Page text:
F1 Grand Prix of Malaysia - Race

Physical challenge of Malaysia takes its toll on drivers

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Lewis Hamilton’s victory at yesterday’s Malaysian Grand Prix might have appeared to be a formality, but it was in fact one of the toughest physical challenges of the British driver’s career. Indeed, all of drivers that raced at Sepang yesterday will have been through a strict preparation regime in the build-up to deal with the extreme ambient temperature and humidity.

In Malaysia, there are two types of weather: extreme heat and thunderstorms. Qualifying was a case of the latter as rain showers made conditions incredibly tricky, but the downpours stayed at bay for the race on Sunday. As a result, it was important for drivers to take on fluids and adhere to a preparation programme that would have been tailored individually.

More than ever, this year’s race was a challenge because of the new regulations. Although the weight limit has been increased, the majority of this excess has been taken up by the new engines. Indeed, many of the drivers were worrying about their own weight as a result. There were even stories of teams rejecting Nico Hulkenberg for a drive because he was a portly 74kg, whilst Mark Webber – another heavier driver – was pleased to be getting out of the sport so he could stop “living off of rabbit food” as he put it. In a feature on the BBC’s F1 coverage in the UK, Webber was found to have gone up from having 4% body fat to 5%. LMP1’s not that laissez-faire about weight…

Quite a worrying story began to circulate on Saturday after former F1 driver Martin Brundle reported that a current driver had passed out at a media event earlier in the week due to severe dehydration, which is oddly part of the routine in Malaysia. Just as racehorse jockeys deliberately become dehydrated to be as light as possible, some of the drivers were using a similar tactic. It’s quite a brutal and worrying programme to have on a race weekend.

After the race in the cool-down room, race winner Lewis Hamilton quickly grabbed the bottles of water on offer and drank away. His overalls were totally drenched in sweat following 56 hot laps in the Mercedes, whilst Sebastian Vettel and Nico Rosberg also looked exhausted.

The proof of the physical brutality of the Malaysian Grand Prix was put into a figure by backmarker Max Chilton. The British driver finished for the 21st race in succession (he has never retired from a grand prix), albeit as the last car on track, but he tweeted after the race that he had lost 3kg in fluids because of the hot conditions.

Given that he usually weighs in at 65kg, this equates to almost 5% lost across the course of the race.

In the pursuit of performance, the drivers are putting themselves through some quite brutal preparation routines. Although Malaysia is something of a special case, it does get you thinking about the extreme steps that are taken in this sport.

To quote Ernest Hemingway: “There are only three sports: bullfighting, motor racing and mountaineering, all the others being games.”

Anyone that says Formula 1 drivers are not athletes are much mistaken.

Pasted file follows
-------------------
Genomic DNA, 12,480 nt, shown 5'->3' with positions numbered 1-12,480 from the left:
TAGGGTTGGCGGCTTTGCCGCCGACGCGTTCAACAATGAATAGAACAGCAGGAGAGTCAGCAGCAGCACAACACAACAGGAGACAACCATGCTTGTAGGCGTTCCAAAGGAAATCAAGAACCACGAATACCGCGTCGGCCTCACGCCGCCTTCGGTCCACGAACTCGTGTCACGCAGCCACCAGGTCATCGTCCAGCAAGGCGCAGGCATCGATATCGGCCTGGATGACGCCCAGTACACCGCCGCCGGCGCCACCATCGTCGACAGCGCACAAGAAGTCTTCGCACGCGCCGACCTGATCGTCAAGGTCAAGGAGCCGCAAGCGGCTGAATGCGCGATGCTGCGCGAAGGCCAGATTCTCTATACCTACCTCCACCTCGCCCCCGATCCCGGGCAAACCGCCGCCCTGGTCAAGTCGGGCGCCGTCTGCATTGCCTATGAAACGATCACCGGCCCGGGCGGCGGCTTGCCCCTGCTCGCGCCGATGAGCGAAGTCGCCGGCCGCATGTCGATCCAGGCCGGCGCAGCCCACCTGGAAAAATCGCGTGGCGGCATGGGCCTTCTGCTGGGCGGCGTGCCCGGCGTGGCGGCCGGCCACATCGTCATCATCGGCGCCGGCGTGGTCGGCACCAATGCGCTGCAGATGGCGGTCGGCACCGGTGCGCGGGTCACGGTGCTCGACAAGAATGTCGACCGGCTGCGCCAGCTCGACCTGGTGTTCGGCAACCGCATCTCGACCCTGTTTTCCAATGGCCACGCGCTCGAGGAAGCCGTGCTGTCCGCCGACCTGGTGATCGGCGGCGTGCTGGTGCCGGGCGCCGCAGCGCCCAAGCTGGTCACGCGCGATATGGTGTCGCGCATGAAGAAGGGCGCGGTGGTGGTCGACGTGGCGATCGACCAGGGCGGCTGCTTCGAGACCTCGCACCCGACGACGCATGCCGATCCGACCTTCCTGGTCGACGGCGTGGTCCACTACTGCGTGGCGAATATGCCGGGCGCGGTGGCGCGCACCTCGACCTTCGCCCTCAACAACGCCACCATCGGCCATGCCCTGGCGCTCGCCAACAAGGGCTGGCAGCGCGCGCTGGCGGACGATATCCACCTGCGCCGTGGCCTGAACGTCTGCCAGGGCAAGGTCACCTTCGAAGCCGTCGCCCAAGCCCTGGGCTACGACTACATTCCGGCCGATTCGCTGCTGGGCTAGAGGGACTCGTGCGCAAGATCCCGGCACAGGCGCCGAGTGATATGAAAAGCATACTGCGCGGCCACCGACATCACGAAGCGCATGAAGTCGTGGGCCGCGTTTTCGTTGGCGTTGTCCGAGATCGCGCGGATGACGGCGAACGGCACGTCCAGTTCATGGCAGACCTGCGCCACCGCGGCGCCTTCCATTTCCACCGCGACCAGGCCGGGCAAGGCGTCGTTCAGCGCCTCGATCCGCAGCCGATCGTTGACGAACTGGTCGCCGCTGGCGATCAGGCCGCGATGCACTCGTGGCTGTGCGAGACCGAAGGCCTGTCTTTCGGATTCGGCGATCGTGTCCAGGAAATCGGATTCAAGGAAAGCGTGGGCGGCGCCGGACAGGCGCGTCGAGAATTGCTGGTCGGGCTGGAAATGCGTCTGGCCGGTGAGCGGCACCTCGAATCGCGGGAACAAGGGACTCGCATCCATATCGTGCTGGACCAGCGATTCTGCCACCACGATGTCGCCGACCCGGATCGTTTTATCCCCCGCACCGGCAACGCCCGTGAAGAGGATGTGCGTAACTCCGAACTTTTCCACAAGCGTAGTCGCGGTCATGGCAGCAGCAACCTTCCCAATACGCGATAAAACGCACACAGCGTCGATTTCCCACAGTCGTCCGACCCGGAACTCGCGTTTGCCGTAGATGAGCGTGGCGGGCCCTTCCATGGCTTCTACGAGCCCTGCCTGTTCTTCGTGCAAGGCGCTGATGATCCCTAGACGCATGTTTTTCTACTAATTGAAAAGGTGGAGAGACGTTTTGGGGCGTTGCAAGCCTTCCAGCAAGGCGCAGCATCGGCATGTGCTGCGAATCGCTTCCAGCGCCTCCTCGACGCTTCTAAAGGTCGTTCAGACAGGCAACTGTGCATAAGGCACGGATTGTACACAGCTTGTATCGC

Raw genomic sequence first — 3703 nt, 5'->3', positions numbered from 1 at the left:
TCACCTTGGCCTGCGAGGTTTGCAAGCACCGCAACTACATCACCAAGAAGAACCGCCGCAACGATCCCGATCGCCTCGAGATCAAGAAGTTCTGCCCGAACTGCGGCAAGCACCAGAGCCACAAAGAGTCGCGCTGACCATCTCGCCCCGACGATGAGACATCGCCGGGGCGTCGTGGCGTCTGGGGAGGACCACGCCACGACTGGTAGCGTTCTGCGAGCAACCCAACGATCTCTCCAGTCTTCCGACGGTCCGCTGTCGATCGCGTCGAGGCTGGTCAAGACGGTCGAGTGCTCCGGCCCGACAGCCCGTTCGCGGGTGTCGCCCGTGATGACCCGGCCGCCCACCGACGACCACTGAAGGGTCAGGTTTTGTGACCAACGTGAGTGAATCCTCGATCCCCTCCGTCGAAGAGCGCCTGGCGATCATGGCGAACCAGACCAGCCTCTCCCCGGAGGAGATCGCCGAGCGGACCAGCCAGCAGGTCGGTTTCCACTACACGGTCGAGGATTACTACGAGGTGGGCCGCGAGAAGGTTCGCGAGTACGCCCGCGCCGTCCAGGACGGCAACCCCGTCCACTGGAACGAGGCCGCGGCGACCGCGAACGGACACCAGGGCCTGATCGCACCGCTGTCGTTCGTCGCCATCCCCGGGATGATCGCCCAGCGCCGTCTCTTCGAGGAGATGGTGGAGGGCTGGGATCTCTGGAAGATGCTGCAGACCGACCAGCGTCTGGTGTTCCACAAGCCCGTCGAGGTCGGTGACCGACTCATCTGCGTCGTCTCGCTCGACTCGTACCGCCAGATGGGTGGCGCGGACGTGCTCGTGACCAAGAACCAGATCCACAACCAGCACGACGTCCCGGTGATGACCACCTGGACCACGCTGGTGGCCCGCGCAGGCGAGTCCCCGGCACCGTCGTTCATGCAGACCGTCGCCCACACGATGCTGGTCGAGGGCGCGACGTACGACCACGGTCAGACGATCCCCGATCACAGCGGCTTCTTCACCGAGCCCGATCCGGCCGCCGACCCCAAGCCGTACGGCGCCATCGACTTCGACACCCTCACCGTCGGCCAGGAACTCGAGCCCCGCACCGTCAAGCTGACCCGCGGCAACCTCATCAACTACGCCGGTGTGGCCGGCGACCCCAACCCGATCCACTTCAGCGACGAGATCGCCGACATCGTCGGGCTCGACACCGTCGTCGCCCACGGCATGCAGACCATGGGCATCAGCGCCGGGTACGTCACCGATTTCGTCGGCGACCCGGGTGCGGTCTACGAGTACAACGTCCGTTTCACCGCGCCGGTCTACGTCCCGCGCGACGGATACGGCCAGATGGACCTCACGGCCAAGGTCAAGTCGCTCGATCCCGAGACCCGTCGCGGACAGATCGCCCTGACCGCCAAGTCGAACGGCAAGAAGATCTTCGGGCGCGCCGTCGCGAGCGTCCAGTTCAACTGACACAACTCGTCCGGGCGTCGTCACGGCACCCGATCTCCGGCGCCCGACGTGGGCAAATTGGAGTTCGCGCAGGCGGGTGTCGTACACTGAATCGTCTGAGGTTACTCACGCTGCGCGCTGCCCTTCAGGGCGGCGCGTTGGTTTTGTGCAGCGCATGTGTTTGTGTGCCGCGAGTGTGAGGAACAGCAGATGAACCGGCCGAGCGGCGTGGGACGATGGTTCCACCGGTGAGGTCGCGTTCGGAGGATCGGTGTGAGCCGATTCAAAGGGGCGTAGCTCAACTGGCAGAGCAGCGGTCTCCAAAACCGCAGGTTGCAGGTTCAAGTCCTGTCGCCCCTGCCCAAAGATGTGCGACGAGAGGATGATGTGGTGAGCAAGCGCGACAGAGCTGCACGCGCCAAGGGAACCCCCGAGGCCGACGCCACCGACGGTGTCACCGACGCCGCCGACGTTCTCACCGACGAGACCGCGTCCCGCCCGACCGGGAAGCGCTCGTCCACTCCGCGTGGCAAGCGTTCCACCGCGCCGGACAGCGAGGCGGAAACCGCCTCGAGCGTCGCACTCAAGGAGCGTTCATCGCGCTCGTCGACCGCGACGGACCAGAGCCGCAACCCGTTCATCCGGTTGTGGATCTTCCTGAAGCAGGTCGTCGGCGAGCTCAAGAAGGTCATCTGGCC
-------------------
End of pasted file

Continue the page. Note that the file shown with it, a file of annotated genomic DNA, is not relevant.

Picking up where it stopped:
Sebastian Vettel dismisses suggestion he could replace Rosberg at Mercedes

ABU DHABI, UNITED ARAB EMIRATES - NOVEMBER 27: Nico Rosberg of Germany and Mercedes GP is congratulated by Sebastian Vettel of Germany and Ferrari on the podium during the Abu Dhabi Formula One Grand Prix at Yas Marina Circuit on November 27, 2016 in Abu Dhabi, United Arab Emirates.  (Photo by Mark Thompson/Getty Images)
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Sebastian Vettel has brushed off suggestions that he could take Nico Rosberg’s vacant Formula 1 seat at Mercedes next year, saying his focus lies on working with Ferrari to improve on their 2016 season.

Rosberg sensationally announced on Friday that he would be retiring from F1 with immediate effect, just five days after winning his maiden World Championship.

Rosberg’s move has sent the driver market into a late flux, with Mercedes’ Niki Lauda claiming that half of the F1 grid has been in touch regarding the seat despite many of them having contracts.

Vettel has been named as a possible candidate for Rosberg’s seat despite having one year remaining on his Ferrari deal, but when speaking at the Finali Mondiali at Daytona International Speedway, the German stressed he is focused on his current commitments at Maranello.

“I think it’s no secret the fact that me and Kimi Raikkonen have a contract for next season,” Vettel is quoted as saying by La Gazzetta dello Sport.

“Kimi and I are already committed. In 2017 we will be competitive.

“We have not reached the goal this year, but now it will be important to do the job at the factory in the next two months.

“I am confident that we will definitely present an improved package.”

Vettel signed off with a message to Rosberg, wishing the retiring champion “happy holidays!”

Vettel finished 2016 fourth in the drivers’ championship without a win to his name as Ferrari struggled to keep up with Mercedes and Red Bull in the pecking order.

Mercedes is set to begin its search for a replacement on Monday, with the other big-name driver besides Vettel linked to the seat being McLaren’s Fernando Alonso.

Should Mercedes want to promote one of its junior drivers, Pascal Wehrlein and Esteban Ocon are both also available, although neither has more than a season of F1 experience.

Hamilton not chasing number one status at Mercedes after Rosberg exit

ABU DHABI, UNITED ARAB EMIRATES - NOVEMBER 25: Lewis Hamilton of Great Britain and Mercedes GP walks in the Paddock during practice for the Abu Dhabi Formula One Grand Prix at Yas Marina Circuit on November 25, 2016 in Abu Dhabi, United Arab Emirates.  (Photo by Clive Mason/Getty Images)
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Lewis Hamilton says he is not chasing number one driver status at Mercedes as the team begins its search for a replacement for Formula 1 World Champion Nico Rosberg.